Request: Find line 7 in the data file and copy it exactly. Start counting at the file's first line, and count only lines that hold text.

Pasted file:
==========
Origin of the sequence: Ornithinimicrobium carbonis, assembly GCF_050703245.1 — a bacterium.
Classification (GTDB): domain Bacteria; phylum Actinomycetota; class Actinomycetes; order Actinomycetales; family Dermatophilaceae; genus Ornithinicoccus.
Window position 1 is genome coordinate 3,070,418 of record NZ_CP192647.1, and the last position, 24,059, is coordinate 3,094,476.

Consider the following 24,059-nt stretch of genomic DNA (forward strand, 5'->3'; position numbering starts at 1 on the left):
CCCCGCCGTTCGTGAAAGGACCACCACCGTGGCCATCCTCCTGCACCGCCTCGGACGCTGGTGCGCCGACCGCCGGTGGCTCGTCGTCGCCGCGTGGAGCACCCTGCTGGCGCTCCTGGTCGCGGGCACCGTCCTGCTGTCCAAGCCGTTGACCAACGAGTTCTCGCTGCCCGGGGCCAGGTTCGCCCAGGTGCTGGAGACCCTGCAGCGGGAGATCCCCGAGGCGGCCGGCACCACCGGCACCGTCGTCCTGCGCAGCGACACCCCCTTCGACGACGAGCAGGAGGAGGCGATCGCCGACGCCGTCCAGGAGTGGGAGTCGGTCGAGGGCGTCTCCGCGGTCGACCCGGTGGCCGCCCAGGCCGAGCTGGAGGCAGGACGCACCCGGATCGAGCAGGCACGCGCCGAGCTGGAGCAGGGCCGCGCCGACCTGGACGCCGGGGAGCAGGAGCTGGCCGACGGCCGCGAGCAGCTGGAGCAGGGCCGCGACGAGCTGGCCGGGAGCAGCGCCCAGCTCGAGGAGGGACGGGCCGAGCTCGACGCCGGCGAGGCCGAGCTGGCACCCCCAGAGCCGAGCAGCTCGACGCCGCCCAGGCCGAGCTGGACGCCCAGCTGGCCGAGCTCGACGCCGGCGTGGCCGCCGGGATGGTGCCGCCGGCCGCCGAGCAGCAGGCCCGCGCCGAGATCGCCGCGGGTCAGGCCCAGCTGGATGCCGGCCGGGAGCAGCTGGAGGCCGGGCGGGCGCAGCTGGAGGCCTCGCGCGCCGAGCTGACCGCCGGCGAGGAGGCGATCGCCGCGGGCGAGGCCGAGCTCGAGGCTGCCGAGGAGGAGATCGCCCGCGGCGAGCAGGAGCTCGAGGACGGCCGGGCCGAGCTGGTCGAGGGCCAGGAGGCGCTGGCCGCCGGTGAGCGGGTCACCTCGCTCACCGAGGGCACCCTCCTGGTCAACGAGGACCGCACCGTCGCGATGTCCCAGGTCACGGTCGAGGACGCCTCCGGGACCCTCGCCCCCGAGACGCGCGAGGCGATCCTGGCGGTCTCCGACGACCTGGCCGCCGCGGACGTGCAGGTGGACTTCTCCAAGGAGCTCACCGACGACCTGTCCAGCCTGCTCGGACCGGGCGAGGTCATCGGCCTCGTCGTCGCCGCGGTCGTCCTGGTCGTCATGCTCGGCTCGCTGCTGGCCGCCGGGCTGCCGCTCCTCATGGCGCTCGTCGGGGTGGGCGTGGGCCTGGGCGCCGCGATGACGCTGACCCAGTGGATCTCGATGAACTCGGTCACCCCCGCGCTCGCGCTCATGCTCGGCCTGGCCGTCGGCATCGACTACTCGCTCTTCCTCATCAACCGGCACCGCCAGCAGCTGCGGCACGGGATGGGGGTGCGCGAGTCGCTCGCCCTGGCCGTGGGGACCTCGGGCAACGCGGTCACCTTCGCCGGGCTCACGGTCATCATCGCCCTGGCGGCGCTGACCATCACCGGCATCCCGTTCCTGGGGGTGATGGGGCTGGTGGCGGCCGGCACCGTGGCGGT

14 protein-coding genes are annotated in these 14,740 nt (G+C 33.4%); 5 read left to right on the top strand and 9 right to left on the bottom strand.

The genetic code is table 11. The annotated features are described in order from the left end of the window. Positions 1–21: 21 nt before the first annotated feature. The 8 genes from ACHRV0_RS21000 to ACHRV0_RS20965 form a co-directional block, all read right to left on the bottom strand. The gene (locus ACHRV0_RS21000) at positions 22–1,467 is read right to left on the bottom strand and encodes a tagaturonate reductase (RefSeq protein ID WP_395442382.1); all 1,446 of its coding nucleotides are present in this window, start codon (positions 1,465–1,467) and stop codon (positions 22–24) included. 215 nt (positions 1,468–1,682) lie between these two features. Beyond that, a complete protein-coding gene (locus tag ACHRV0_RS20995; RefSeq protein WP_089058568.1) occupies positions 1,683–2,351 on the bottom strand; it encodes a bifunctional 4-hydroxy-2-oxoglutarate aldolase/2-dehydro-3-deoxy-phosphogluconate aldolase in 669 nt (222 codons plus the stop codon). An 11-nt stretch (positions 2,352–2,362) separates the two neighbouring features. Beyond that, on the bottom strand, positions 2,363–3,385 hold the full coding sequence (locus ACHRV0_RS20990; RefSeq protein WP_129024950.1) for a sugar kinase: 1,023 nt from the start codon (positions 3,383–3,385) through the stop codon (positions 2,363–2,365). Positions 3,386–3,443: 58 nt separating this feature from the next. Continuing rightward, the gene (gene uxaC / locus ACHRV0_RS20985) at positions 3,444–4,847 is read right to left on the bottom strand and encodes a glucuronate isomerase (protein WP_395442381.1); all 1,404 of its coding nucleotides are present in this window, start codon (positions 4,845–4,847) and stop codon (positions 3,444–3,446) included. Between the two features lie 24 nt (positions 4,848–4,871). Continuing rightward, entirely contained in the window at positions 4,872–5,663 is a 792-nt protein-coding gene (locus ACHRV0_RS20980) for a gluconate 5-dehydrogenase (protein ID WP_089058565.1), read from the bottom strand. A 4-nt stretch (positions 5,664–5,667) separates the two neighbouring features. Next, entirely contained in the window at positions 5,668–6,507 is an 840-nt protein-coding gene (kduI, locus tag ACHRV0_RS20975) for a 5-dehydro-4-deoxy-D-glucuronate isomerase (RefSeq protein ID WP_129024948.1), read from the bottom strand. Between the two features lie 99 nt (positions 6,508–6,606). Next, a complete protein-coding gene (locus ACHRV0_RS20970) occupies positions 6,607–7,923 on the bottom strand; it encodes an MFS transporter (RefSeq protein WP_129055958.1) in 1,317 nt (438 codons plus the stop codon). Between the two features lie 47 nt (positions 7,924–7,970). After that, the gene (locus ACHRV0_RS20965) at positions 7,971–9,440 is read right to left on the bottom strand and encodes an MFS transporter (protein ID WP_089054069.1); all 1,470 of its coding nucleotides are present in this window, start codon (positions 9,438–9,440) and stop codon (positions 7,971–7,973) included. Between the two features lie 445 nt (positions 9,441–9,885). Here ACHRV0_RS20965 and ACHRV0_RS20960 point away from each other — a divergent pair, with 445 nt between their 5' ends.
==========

The genetic code is table 11. The annotated features are described in order from the left end of the window. Positions 1–21: 21 nt before the first annotated feature. The 8 genes from ACHRV0_RS21000 to ACHRV0_RS20965 form a co-directional block, all read right to left on the bottom strand. The gene (locus ACHRV0_RS21000) at positions 22–1,467 is read right to left on the bottom strand and encodes a tagaturonate reductase (RefSeq protein ID WP_395442382.1); all 1,446 of its coding nucleotides are present in this window, start codon (positions 1,465–1,467) and stop codon (positions 22–24) included. 215 nt (positions 1,468–1,682) lie between these two features. Beyond that, a complete protein-coding gene (locus tag ACHRV0_RS20995; RefSeq protein WP_089058568.1) occupies positions 1,683–2,351 on the bottom strand; it encodes a bifunctional 4-hydroxy-2-oxoglutarate aldolase/2-dehydro-3-deoxy-phosphogluconate aldolase in 669 nt (222 codons plus the stop codon). An 11-nt stretch (positions 2,352–2,362) separates the two neighbouring features. Beyond that, on the bottom strand, positions 2,363–3,385 hold the full coding sequence (locus ACHRV0_RS20990; RefSeq protein WP_129024950.1) for a sugar kinase: 1,023 nt from the start codon (positions 3,383–3,385) through the stop codon (positions 2,363–2,365). Positions 3,386–3,443: 58 nt separating this feature from the next. Continuing rightward, the gene (gene uxaC / locus ACHRV0_RS20985) at positions 3,444–4,847 is read right to left on the bottom strand and encodes a glucuronate isomerase (protein WP_395442381.1); all 1,404 of its coding nucleotides are present in this window, start codon (positions 4,845–4,847) and stop codon (positions 3,444–3,446) included. Between the two features lie 24 nt (positions 4,848–4,871). Continuing rightward, entirely contained in the window at positions 4,872–5,663 is a 792-nt protein-coding gene (locus ACHRV0_RS20980) for a gluconate 5-dehydrogenase (protein ID WP_089058565.1), read from the bottom strand. A 4-nt stretch (positions 5,664–5,667) separates the two neighbouring features. Next, entirely contained in the window at positions 5,668–6,507 is an 840-nt protein-coding gene (kduI, locus tag ACHRV0_RS20975) for a 5-dehydro-4-deoxy-D-glucuronate isomerase (RefSeq protein ID WP_129024948.1), read from the bottom strand. Between the two features lie 99 nt (positions 6,508–6,606). Next, a complete protein-coding gene (locus ACHRV0_RS20970) occupies positions 6,607–7,923 on the bottom strand; it encodes an MFS transporter (RefSeq protein WP_129055958.1) in 1,317 nt (438 codons plus the stop codon). Between the two features lie 47 nt (positions 7,924–7,970). After that, the gene (locus ACHRV0_RS20965) at positions 7,971–9,440 is read right to left on the bottom strand and encodes an MFS transporter (protein ID WP_089054069.1); all 1,470 of its coding nucleotides are present in this window, start codon (positions 9,438–9,440) and stop codon (positions 7,971–7,973) included. Between the two features lie 445 nt (positions 9,441–9,885). Here ACHRV0_RS20965 and ACHRV0_RS20960 point away from each other — a divergent pair, with 445 nt between their 5' ends.